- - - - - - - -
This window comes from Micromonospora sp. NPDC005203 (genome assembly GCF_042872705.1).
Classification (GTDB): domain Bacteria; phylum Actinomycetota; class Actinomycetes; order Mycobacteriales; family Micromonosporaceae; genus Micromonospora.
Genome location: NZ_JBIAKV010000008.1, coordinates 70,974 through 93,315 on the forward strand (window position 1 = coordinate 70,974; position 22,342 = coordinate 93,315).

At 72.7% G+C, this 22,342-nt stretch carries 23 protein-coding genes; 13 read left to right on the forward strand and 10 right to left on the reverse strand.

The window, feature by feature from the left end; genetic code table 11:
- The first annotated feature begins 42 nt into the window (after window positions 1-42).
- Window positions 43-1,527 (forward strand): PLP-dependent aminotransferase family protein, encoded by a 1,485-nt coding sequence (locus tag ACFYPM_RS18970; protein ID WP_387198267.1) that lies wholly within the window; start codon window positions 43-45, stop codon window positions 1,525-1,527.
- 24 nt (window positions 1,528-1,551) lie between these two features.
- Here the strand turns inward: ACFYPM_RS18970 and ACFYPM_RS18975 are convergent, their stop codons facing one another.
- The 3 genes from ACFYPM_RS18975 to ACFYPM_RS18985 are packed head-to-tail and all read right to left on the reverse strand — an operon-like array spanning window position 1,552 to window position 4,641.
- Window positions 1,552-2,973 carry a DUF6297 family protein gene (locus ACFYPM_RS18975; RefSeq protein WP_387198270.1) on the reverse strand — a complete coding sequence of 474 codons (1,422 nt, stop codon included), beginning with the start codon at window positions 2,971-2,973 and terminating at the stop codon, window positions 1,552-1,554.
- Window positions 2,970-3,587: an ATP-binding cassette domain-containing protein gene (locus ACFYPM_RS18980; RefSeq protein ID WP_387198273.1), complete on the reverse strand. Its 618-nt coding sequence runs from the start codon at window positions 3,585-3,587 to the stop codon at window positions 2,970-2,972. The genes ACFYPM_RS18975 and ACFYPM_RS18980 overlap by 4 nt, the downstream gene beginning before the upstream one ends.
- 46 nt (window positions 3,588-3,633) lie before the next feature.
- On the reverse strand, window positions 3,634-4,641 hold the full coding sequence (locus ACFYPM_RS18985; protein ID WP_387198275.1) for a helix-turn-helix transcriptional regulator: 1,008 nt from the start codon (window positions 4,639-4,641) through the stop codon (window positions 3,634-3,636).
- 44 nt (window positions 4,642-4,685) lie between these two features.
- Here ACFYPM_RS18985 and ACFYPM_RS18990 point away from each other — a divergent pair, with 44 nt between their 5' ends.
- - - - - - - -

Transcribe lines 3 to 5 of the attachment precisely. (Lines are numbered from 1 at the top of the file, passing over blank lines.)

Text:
Genome location: NZ_JBIAKV010000008.1, coordinates 70,974 through 93,315 on the forward strand (window position 1 = coordinate 70,974; position 22,342 = coordinate 93,315).

At 72.7% G+C, this 22,342-nt stretch carries 23 protein-coding genes; 13 read left to right on the forward strand and 10 right to left on the reverse strand.

The window, feature by feature from the left end; genetic code table 11: